With less than eight months until the end of the comprehensive “Yale Tomorrow” development campaign, donations have almost doubled those brought in over the same period last year.
Yale raised $159 million between July and October 2010 — the first quarter of fiscal year 2011 — compared with $89 million during the same period last year. The improvement results from national economic recovery and a final wave of giving from donors in the last year of the five-year campaign, said Inge Reichenbach, vice president for development. Yale had raised nearly $3.2 billion as of the beginning of November, she said, keeping Yale ahead of schedule to reach its goal of $3.5 billion.
“Everybody had two difficult years with the recession and the global financial crisis,” Reichenbach said. “As of May we have seen a totally different level of activity.”
As donors and Yale’s fundraising volunteers leave the office for summer travel, the pace of donations lags in the first quarter of a fiscal year, Reichenbach said. But in the last year of the Universitywide fundraising project, which focuses on Yale College, the arts, the sciences and Yale’s international efforts, first-time and repeat donors alike are motivated to give to Yale.
University President Richard Levin said the improvement is partly due to overall economic recovery, especially in the stock market. Still, he pointed to the campaign’s conclusion this coming summer as the root of the donation surge.
“I think a lot of alumni are recognizing that this is the last year of the campaign and it’s time to step up and take a role,” Levin said.
Yale’s donations have spiked in part because the University has closed deals for several large gifts, Reichenbach said, adding that Yale is anticipating several significant gifts in the coming months.
Since “Yale Tomorrow” was publically launched in September 2006, a small number of donors have given a large percentage of net campaign gifts: One-half of 1 percent of all donors gave 76 percent of all donations, Reichenbach said. Other fundraising campaigns have followed this trend ever since their development goals expanded into the billion-dollar range in the late 1980s, she said. While Reichenbach said it is still too early to project future giving patterns, she said she believes large donations will be critical to reaching multi-billion-dollar campaign goals.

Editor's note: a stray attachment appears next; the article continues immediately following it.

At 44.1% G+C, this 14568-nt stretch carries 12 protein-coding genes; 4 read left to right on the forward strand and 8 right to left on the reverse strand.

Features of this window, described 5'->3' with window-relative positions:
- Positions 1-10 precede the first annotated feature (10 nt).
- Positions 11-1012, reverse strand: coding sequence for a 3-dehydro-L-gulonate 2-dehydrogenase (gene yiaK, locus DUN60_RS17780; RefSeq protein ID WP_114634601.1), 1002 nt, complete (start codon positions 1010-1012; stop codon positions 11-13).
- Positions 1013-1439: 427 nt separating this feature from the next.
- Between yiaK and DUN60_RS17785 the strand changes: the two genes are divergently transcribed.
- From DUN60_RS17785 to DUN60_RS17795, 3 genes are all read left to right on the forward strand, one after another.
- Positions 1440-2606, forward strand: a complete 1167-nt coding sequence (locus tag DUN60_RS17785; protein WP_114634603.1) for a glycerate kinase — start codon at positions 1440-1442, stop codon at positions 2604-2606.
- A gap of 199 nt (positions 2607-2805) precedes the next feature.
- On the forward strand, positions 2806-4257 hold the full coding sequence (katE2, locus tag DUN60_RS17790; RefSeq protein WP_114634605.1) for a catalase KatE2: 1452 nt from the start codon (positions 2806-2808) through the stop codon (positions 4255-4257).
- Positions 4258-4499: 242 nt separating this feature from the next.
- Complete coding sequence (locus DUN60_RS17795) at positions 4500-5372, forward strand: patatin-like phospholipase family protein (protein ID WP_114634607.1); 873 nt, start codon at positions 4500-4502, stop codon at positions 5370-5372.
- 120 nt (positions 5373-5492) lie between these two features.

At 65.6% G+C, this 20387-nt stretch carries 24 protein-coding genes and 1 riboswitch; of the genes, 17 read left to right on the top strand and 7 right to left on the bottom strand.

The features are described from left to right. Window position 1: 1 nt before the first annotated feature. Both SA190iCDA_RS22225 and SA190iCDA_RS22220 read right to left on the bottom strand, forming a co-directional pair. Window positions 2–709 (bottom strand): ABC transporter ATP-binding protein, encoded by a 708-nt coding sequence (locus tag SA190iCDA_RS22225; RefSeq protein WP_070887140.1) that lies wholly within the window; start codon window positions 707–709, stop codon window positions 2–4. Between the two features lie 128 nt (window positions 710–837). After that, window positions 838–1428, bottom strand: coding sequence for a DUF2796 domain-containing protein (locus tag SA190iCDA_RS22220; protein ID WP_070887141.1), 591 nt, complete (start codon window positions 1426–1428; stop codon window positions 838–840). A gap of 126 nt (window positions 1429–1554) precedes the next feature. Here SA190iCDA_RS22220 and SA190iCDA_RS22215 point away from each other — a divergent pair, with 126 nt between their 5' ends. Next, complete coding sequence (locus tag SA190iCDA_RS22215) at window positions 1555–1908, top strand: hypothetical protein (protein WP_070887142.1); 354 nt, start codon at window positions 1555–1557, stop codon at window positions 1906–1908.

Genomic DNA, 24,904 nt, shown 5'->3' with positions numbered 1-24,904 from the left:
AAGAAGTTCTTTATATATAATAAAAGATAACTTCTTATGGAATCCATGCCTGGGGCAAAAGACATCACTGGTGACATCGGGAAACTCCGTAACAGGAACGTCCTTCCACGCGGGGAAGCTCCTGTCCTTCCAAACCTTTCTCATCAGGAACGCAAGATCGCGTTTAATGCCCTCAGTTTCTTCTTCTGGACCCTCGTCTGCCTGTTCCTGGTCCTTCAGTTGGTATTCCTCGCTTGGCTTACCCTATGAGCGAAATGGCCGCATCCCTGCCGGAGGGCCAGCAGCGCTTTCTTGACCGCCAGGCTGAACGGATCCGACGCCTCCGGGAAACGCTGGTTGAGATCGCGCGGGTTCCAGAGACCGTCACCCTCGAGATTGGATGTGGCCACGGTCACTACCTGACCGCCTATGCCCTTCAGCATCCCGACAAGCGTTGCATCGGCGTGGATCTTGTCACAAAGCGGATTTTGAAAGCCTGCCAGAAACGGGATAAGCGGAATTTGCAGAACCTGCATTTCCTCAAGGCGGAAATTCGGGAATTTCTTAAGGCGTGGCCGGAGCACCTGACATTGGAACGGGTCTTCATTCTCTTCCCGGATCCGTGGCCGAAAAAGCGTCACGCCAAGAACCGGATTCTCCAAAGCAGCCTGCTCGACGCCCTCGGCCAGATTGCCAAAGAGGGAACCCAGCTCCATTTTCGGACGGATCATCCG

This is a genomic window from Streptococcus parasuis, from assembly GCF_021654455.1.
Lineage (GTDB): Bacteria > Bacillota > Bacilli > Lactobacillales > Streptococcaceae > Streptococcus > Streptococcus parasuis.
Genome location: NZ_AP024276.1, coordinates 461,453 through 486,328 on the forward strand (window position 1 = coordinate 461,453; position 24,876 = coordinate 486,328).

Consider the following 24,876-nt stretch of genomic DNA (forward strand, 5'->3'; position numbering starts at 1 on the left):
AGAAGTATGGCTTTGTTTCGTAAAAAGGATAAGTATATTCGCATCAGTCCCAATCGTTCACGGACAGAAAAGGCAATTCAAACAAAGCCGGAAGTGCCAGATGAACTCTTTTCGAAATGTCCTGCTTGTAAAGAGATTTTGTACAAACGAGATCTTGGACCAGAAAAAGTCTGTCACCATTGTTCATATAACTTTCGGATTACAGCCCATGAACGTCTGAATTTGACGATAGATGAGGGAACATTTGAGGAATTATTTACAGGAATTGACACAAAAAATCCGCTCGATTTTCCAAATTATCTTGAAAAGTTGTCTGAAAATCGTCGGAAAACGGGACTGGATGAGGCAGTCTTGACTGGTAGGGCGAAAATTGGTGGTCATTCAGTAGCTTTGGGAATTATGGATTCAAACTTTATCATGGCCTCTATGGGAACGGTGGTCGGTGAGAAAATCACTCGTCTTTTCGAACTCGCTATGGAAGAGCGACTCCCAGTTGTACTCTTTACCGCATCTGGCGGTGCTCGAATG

“It will be interesting to see what’s going to happen because the recession has been so deep and so traumatic,” Reichenbach said. “I think it’s hard to make predictions.”
The first quarter results build upon donations pledged since July 2004 — two years before the campaign publically launched — to bring the current total to more than $3.19 billion as of Nov. 1. “Yale Tomorrow” never fell behind schedule, Provost Peter Salovey said in an e-mail Sunday, despite the financial crisis that hit in fiscal year 2009.
The members of the Yale Corporation authorized a $500 million increase of the original $3 billion “Yale Tomorrow” fundraising target when they approved the addition of two new residential colleges in June 2008 — just before the economic downturn. Before the expansion, the fundraising project would have reached the $3 billion mark a year early, Salovey said, adding that he is confident Yale will reach its new goal by the campaign’s close.
The “Yale Tomorrow” campaign is slated to finish on June 30, 2011.